Flowers belonging to the genus Lilium have three petals and three petal-like sepals. Like the many other varieties of lilies, Asiatic and Oriental lilies share this distinctive physical feature. People commonly grow these types of lilies as landscape and garden flowers. The Stargazer Oriental lily with its large and fragrant blossoms, bright colors, dark spots and white petal edges is another lily favorite that consumers frequently select for floral and bridal bouquets.
Making the Distinction Between Petals and Sepals
Lilies have just three petals in addition to three sepals. However, the sepals of a lily resemble the petals, making it look as if the flower actually has six petals. Since the sepals and petals are identical in size and color, it is difficult to distinguish any difference between the two. Although a flower's petals are brightly colored to attract pollinators, the petals also help protect the lily's reproductive organs.
Telling Sepals From Petals
Three sepals make up the first layer on the outside of the flower. The petals make up the second layer toward the inside. Sepals and petals together make up the outer part of the lily that surrounds the stamens and pistils. In most plants, the sepals are green and look like small leaves. Lilies and tulips are exceptions. The sepals are colored and look a lot like the flower's petals. Sepals and petals that are difficult to distinguish from each other are known as tepals.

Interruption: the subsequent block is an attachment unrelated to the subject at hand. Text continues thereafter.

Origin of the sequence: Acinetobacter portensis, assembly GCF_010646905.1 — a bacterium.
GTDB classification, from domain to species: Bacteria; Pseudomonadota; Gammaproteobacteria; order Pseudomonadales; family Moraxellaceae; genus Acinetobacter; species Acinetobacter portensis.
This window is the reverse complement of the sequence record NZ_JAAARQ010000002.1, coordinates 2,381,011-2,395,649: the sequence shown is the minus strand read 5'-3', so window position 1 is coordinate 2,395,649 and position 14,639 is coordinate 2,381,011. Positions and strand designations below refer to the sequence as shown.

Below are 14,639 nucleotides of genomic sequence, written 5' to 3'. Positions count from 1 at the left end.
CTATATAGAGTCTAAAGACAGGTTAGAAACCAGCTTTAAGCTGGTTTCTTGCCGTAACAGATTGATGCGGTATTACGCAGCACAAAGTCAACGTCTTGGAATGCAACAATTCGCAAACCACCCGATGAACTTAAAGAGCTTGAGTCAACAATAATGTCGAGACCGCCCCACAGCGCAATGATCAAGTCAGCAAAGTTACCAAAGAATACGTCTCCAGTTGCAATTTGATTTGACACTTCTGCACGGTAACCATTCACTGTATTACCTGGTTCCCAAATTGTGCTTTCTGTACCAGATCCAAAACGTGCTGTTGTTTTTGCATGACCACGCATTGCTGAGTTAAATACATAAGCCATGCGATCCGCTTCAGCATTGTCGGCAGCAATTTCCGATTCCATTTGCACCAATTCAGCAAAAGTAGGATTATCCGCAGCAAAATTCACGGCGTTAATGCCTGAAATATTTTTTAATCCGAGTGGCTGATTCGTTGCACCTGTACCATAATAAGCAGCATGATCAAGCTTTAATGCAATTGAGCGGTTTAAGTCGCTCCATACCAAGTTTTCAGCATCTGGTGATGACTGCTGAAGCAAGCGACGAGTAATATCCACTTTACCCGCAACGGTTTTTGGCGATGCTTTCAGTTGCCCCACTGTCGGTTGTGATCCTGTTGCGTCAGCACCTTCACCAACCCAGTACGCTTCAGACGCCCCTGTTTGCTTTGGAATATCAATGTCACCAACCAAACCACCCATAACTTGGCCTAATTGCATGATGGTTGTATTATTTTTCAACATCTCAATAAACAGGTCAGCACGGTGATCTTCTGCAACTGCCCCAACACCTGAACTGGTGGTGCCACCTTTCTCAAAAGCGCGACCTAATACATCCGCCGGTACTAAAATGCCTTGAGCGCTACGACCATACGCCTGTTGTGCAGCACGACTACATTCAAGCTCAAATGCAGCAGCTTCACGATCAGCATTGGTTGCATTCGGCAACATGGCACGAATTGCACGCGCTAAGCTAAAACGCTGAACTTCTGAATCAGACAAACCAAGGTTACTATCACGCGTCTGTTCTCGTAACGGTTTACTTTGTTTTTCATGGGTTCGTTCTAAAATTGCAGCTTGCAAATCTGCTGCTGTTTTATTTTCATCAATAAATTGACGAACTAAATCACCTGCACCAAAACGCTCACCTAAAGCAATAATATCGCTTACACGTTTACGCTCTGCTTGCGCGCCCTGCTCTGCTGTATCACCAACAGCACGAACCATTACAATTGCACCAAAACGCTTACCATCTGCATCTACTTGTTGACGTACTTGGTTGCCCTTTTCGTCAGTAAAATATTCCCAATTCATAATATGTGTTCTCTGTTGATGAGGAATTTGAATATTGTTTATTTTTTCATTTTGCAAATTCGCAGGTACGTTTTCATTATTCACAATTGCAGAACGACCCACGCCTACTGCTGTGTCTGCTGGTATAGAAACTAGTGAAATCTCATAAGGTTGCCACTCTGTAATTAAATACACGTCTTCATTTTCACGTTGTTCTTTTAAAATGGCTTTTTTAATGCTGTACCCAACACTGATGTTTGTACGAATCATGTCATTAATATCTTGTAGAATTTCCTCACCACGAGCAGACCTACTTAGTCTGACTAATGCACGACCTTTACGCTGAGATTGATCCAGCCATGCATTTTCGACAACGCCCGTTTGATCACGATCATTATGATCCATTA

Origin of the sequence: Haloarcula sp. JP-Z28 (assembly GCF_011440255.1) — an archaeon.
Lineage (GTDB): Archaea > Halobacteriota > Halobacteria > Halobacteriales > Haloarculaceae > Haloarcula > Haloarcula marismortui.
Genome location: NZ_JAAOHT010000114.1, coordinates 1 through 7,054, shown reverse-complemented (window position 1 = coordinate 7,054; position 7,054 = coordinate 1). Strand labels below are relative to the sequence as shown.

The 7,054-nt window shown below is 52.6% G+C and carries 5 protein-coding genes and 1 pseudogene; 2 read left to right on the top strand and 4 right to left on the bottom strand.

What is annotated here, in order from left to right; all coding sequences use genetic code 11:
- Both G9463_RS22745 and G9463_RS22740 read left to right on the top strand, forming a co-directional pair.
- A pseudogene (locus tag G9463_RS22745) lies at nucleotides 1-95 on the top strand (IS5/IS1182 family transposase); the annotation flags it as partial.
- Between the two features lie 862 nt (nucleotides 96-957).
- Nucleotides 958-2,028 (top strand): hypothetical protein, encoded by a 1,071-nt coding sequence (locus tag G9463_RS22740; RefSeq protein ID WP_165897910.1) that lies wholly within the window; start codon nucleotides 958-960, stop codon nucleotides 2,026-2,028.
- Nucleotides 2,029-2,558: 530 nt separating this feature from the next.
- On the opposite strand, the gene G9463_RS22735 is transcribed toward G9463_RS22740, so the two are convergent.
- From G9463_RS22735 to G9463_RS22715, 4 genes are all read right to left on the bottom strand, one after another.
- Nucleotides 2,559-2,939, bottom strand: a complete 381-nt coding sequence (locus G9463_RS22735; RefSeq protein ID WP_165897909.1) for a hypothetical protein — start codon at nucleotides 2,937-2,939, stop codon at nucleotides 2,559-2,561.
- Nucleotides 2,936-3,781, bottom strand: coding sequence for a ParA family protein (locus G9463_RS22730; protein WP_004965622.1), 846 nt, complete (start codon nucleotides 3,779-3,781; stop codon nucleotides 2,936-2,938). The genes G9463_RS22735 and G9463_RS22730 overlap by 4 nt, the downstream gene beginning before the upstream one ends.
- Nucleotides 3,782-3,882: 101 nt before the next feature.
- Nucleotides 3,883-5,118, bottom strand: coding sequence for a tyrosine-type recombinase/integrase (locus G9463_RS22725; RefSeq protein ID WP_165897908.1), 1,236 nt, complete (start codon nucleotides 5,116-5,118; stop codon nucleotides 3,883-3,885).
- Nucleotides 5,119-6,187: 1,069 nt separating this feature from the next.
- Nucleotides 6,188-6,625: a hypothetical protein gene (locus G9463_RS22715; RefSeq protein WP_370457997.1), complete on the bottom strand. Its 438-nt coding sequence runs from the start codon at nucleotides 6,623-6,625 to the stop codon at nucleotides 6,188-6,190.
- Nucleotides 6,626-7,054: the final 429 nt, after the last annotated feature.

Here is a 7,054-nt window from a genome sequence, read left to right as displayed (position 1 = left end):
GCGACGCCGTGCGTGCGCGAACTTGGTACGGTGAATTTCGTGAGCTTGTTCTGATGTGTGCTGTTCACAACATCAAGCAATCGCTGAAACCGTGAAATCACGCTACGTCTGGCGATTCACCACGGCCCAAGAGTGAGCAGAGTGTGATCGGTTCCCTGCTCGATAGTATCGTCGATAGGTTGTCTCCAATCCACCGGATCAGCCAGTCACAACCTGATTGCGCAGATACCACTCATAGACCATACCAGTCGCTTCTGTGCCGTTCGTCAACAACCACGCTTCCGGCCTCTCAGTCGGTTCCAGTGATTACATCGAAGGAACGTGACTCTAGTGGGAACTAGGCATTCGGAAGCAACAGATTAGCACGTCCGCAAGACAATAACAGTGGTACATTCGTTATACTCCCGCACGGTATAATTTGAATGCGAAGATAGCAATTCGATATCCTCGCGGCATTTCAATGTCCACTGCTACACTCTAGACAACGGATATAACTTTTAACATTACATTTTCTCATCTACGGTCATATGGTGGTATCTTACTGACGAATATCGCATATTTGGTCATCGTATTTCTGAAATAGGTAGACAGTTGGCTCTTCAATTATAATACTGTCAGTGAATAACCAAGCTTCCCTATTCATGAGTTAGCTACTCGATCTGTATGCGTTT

Role of the Sepal
The sepal is the part of a plant that surrounds and protects the petals when the flower is in the bud stage. Although not easily distinguishable on a lily, the sepals of most plants are green in color and lie under the larger flower petals. The sepals form the calyx of a flower. Petals form what is known as the corolla. Together these two parts of a flower form the perianth, or outer part of the flower. Most flowering plants like lilies produce nectar at the base of the petals.
Lilies come in a variety of species, patterns and colors. All lilies share a basic form -- three outer petals, or sepals, and three inner petals. Some of the most familiar petal colors are shades of yellow, orange, white, pink and red. The shape of the petals is another trait that classifies the flower. A lily's blooms can face down, upward or outward to the side. The arrangement of a flower's petals helps determine what kind of pollinators the plant attracts.